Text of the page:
Taking Stock, Resuming CourseCourt’s endorsement of race has colleges affirming
admissions practices and revamping policiesBy Ronald RoachLast month’s U.S. Supreme Court decisions in the University of Michigan admissions cases brought forth both a collective sigh of relief and a celebratory spirit to thousands of college and university officials across the nation. After having confronted almost a decade of federal court litigation by opponents of race-conscious affirmative action, supporters began breathing a little easier knowing the use of race in higher education admissions survived legally, at least for the time being.
“It’s a green light for the use of race in higher education admissions,” says Beverly Ledbetter, the vice president and general counsel of Brown University in Providence, R.I. “The court has said that (race-conscious) affirmative action is an appropriate tool.”
Supporters of race-conscious policies found solace in the court’s decision in the University of Michigan undergraduate case ruling by virtue of the fact that only a handful of institutions are said to use a numerical points-based system similar to the one the court struck down. Instead, academic officials overwhelmingly reported that their schools rely on plans resembling what was upheld by the court in the University of Michigan law school.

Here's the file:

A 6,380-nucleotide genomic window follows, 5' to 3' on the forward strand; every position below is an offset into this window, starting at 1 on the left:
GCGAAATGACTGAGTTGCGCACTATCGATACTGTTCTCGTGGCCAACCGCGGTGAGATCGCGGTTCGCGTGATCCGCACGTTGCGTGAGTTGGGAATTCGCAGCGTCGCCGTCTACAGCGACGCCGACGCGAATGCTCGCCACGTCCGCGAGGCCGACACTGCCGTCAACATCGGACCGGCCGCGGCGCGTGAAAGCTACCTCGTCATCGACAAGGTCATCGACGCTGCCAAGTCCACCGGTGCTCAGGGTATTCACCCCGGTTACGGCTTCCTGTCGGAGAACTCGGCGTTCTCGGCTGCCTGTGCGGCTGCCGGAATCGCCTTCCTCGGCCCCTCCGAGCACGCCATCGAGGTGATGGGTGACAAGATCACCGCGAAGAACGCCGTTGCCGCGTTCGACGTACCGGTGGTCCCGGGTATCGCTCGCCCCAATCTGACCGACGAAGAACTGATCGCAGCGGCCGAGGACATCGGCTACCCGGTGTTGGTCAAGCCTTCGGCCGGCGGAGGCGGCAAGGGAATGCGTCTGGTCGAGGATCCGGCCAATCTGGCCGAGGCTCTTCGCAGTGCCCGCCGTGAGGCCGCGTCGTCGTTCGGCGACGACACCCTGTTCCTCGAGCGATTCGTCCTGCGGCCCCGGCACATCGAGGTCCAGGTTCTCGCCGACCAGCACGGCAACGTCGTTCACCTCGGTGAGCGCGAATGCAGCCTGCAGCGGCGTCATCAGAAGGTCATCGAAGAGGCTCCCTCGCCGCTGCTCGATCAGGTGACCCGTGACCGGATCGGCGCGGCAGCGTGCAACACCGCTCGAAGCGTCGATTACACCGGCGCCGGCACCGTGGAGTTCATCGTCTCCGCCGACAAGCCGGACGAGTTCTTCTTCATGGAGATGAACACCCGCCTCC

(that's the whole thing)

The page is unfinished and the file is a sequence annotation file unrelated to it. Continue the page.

“The Michigan undergraduate program is relatively unique and is not replicated by a significant number of schools,” according to Sheldon Steinbach, general counsel for the American Council on Education, a major association of U.S. universities.
Given that schools will have to jettison the purely mechanical, numerical points-based admissions systems, officials say a tougher test will rest with how to treat mixed programs that contain some form of points allocation for criteria, such as grades and test scores, yet leave out race or ethnicity in the initial calculations. The vulnerability of the mixed program surfaces when race and ethnicity eventually factor in as plusses for underrepresented minorities.